News / Halifax

Halifax council votes for Blue Mountain Birch Cove purchase, but details scarce

The mayor was tight-lipped about what exactly council approved after an in camera debate on the park proposed more than 10 years ago.

Susies Lake in the Blue Mountain Birch Cove Lake wilderness area.

Contributed/Irwin Barrett

Susies Lake in the Blue Mountain Birch Cove Lake wilderness area.

After a debate behind closed doors, Halifax regional council voted to enter into an agreement of purchase and sale related to the Blue Mountain Birch Cove Lakes Wilderness Park, but there are no details being made public.

Council voted 11-1 in favour of a motion to enter into an agreement of purchase and sale as per the terms and conditions of a secret report; to “undertake consultation” with the Nova Scotia government and the public; and to “direct staff to continue to implement the plan for future acquisitions of other lands within the Blue Mountain Birch-Cove Lakes Wilderness Park boundary.”

The debate on the motion was had in camera, and after the vote, Mayor Mike Savage had no details for reporters.

“There’s a reason things are in camera,” Savage said. “There’s a lot of sensitivities around it. We’re doing our very best to acquire and protect those lands, which are important, I think, for the citizens, but there’s a lot of complicating factors that make it difficult.”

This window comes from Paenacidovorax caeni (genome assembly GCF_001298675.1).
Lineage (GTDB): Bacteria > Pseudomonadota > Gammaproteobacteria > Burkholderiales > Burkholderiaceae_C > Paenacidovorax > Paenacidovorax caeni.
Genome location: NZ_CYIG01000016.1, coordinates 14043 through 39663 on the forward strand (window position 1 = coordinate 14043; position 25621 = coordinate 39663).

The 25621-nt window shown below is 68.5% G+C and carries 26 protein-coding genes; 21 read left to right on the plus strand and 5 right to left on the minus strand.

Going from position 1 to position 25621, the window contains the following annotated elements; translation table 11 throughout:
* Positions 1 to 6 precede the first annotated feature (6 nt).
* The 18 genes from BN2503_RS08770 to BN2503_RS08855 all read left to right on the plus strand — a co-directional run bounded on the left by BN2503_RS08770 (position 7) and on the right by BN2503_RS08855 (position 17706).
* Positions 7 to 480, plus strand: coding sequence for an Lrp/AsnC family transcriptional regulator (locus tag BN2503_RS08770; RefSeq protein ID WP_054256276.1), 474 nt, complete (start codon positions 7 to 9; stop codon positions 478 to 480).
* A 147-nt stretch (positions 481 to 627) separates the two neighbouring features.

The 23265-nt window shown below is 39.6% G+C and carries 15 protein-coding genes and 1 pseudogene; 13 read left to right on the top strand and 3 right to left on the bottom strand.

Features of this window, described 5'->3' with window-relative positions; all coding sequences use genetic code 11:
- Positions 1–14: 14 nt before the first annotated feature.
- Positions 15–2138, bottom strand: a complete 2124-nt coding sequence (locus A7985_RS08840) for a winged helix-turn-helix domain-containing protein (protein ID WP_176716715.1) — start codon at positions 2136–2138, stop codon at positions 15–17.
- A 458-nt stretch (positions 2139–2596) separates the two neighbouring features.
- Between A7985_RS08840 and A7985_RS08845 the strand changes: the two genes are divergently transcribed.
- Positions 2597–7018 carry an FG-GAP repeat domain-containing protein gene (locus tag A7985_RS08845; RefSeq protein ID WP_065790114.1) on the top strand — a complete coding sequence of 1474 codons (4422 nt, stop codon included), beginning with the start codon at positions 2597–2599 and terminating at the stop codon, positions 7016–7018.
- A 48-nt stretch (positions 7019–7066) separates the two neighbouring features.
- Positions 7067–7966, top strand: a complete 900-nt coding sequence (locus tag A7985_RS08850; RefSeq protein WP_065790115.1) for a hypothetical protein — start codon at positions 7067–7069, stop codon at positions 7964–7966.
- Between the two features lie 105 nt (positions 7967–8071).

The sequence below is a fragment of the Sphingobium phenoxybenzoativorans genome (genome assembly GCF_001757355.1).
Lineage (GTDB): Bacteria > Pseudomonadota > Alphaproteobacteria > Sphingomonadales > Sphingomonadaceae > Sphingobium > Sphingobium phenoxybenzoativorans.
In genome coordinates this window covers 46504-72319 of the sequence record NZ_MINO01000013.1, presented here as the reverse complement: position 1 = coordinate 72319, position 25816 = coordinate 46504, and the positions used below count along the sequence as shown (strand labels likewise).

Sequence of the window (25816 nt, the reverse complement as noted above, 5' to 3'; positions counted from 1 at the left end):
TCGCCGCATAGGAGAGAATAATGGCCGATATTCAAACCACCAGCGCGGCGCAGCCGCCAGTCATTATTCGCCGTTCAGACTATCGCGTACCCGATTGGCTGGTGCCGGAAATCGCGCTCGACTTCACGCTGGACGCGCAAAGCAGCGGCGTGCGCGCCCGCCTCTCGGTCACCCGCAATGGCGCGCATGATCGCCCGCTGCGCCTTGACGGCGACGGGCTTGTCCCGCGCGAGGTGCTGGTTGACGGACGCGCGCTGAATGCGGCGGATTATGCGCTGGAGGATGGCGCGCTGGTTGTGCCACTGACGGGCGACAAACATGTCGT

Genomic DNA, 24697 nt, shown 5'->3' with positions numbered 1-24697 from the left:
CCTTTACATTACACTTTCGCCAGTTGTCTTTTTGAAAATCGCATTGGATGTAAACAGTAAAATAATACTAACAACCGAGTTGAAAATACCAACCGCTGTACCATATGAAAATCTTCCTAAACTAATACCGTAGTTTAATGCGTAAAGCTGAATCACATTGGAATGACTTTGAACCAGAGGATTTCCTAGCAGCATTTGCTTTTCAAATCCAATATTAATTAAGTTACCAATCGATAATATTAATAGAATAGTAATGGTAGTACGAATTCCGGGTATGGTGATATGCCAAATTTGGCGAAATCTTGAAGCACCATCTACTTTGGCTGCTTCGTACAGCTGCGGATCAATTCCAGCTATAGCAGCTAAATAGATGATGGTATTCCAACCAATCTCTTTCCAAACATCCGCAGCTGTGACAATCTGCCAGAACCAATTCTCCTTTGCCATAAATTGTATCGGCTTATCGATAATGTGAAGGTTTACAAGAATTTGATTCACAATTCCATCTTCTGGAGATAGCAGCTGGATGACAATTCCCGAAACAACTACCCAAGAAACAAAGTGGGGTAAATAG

Council voted last year to accept a staff recommendation not to allow development on the lands – the site of a park proposed more than 10 years ago behind Bayers Lake – and to start the process to buy the necessary land for the park from 15 landowners, including Annapolis Group, which owns 965 acres of it.

One of those “complicating factors” Savage mentioned is a lawsuit by Annapolis Group. The developer announced early this year that it was suing HRM for $119 million, citing discrimination and bad faith negotiating on the part of the municipality, which it argued had “effectively expropriated” the land.

On Tuesday, Savage wouldn’t say whether council’s vote constituted an actual purchase, nor whether that would mark the first purchase.

“There has to be a willing buyer and willing sellers, and in this case, there needs to be a number of willing sellers, so we have to work with what we have,” he said.

This past spring, Ecology Action Centre wilderness coordinator Raymond Plourde, who’s been advocating for the park for years, told Metro he’d like to see more of this process done in the public eye.

“I’m tired of all this in camera crap,” he said.

“We are the other party in these financial transactions, and we should know as much as possible.”

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